Egypt’s Prime Minister Mostafa Madbouly has directed officials to prepare an emergency plan to secure all service facilities in light of a recent rise in Nile water levels, which may cause some areas adjacent to the river to be flooded.
The Egyptian irrigation ministry said in late August that it expects the annual Nile flood to be higher than average this year due to increased rainfall effecting the Blue Nile, but said it was still too early to confirm the extent of the flooding.
In a meeting with a number of ministers on Tuesday, Madbouly reviewed the state’s preparations to deal with floods amid the increase in water levels.
Madbouly urged preparedness to drain additional water and to remove pollutants in both the Rashid and Damietta branches of the Nile in northern Egypt.
He also ordered a plan be prepared for the immediate evacuation of all institutions and houses on land near the two branches of the river if water levels rise to a certain level.
Maps of the areas most vulnerable to water rises around the country are set to be prepared and sent to governors so that they can take the necessary measures, he directed.
The land next to the two branches of the Nile hosts many construction violations, Madbouly also said.
The annual Nile flood takes place in August, September and October, a result of the rainy season in the Ethiopian highlands.
At the meeting, Water Resources Minister Mohamed Abdel Aati reviewed the state’s efforts to contain the Nile floods, including the development of the Toshka lakes behind the Aswan Dam in 2019.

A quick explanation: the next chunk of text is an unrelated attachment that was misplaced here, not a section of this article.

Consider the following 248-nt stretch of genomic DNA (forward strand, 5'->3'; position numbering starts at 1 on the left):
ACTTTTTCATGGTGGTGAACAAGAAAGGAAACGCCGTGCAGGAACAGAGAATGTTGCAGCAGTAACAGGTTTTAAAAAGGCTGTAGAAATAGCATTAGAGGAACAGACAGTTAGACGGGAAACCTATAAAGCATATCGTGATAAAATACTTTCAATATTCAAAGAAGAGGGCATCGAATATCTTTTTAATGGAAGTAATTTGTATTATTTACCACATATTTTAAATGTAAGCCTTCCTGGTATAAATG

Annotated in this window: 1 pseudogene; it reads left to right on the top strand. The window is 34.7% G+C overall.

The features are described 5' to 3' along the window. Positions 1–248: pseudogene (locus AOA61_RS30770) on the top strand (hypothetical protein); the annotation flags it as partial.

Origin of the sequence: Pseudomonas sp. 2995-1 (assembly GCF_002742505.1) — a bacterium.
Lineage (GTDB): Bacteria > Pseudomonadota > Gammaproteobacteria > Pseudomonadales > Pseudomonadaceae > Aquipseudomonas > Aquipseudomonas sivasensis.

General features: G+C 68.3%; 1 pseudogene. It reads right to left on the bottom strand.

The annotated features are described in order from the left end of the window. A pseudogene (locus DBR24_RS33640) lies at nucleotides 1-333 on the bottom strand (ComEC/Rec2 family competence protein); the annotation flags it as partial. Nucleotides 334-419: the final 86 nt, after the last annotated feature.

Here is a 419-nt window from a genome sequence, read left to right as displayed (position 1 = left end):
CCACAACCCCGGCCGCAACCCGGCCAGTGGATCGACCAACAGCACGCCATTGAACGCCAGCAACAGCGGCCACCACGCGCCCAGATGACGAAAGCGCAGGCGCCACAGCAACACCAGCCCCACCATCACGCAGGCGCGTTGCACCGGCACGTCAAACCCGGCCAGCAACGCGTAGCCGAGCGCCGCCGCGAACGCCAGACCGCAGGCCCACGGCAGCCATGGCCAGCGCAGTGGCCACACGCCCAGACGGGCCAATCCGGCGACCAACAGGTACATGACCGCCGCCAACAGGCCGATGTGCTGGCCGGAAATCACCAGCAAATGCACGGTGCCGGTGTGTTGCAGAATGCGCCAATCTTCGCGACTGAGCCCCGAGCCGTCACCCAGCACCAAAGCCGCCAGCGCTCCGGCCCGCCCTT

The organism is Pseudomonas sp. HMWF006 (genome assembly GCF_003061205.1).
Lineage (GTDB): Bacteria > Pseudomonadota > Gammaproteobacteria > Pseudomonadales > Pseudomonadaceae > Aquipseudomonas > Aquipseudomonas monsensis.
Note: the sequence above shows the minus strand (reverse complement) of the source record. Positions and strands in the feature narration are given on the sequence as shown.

He also referred to the preparedness of equipment at the Aswan Dam, as well as at the Edfina barrages on the Rashid branch of the river and at the Faraskur barrages on the Damietta branch.
Abdel Aati said letters had also been sent to governors in preparation for the floods.
He noted that the two branches of the Nile are capable of containing larger quantities of water than the amount expected, but their capacity might be affected due to building violations. He said preparations had been made for all possible scenarios, however.
Electricity Minister Mohamed Shaker, Local Development Minister Mahmoud Shaarawi, Housing Minister Assem El-Gazzar and Transportation Minister Kamel El-Wazir all attended the meeting.
In an August meeting with the committee for regulating the flow of the Nile, Abdel Aati referred to floods in Sudan’s Khartoum and the increased water level there, saying the ministry coordinates and exchanges information with the Sudanese irrigation ministry and carries out joint water level measurements.
Abdel Aati ordered officials to continue removing illegal structures on waterways, especially those on the Nile, as such encroachments limit the capability of the water networks to contain excess water during flooding.
Floods in Sudan and South Sudan in recent weeks have killed dozens of people and left hundreds of thousands homeless.
In March this year, widespread flooding caused by two days of heavy rain across Egypt killed at least 20 people, the cabinet said, saying such conditions had not been seen for 35 to 40 years.